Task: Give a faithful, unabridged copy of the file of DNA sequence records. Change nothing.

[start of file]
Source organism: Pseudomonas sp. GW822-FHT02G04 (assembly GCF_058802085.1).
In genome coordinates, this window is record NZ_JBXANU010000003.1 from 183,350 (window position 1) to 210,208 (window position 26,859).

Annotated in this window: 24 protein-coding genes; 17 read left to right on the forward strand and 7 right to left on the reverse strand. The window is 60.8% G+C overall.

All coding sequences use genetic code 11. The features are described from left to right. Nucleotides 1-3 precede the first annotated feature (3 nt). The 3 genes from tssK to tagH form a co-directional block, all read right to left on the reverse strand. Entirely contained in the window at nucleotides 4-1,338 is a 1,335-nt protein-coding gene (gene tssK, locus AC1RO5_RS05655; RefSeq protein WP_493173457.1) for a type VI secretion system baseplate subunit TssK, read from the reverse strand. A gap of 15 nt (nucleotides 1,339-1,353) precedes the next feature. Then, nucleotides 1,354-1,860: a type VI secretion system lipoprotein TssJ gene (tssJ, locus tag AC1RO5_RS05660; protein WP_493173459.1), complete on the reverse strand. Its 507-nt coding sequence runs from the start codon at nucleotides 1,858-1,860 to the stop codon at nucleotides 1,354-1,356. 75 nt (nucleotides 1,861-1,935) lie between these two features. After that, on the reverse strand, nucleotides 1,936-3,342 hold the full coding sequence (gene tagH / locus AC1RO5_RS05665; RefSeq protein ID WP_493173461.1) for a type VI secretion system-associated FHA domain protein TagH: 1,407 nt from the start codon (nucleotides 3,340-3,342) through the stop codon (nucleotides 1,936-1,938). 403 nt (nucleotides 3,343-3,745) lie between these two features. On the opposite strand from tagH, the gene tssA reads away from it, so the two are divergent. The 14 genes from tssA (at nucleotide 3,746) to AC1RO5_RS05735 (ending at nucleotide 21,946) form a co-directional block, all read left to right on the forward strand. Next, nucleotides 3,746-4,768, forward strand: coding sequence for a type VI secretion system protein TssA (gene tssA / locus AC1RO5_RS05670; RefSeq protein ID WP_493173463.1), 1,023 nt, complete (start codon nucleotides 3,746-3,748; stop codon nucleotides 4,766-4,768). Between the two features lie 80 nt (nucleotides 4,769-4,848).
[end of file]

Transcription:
Source organism: Pseudomonas sp. GW822-FHT02G04 (assembly GCF_058802085.1).
In genome coordinates, this window is record NZ_JBXANU010000003.1 from 183,350 (window position 1) to 210,208 (window position 26,859).

Annotated in this window: 24 protein-coding genes; 17 read left to right on the forward strand and 7 right to left on the reverse strand. The window is 60.8% G+C overall.

All coding sequences use genetic code 11. The features are described from left to right. Nucleotides 1-3 precede the first annotated feature (3 nt). The 3 genes from tssK to tagH form a co-directional block, all read right to left on the reverse strand. Entirely contained in the window at nucleotides 4-1,338 is a 1,335-nt protein-coding gene (gene tssK, locus AC1RO5_RS05655; RefSeq protein WP_493173457.1) for a type VI secretion system baseplate subunit TssK, read from the reverse strand. A gap of 15 nt (nucleotides 1,339-1,353) precedes the next feature. Then, nucleotides 1,354-1,860: a type VI secretion system lipoprotein TssJ gene (tssJ, locus tag AC1RO5_RS05660; protein WP_493173459.1), complete on the reverse strand. Its 507-nt coding sequence runs from the start codon at nucleotides 1,858-1,860 to the stop codon at nucleotides 1,354-1,356. 75 nt (nucleotides 1,861-1,935) lie between these two features. After that, on the reverse strand, nucleotides 1,936-3,342 hold the full coding sequence (gene tagH / locus AC1RO5_RS05665; RefSeq protein ID WP_493173461.1) for a type VI secretion system-associated FHA domain protein TagH: 1,407 nt from the start codon (nucleotides 3,340-3,342) through the stop codon (nucleotides 1,936-1,938). 403 nt (nucleotides 3,343-3,745) lie between these two features. On the opposite strand from tagH, the gene tssA reads away from it, so the two are divergent. The 14 genes from tssA (at nucleotide 3,746) to AC1RO5_RS05735 (ending at nucleotide 21,946) form a co-directional block, all read left to right on the forward strand. Next, nucleotides 3,746-4,768, forward strand: coding sequence for a type VI secretion system protein TssA (gene tssA / locus AC1RO5_RS05670; RefSeq protein ID WP_493173463.1), 1,023 nt, complete (start codon nucleotides 3,746-3,748; stop codon nucleotides 4,766-4,768). Between the two features lie 80 nt (nucleotides 4,769-4,848).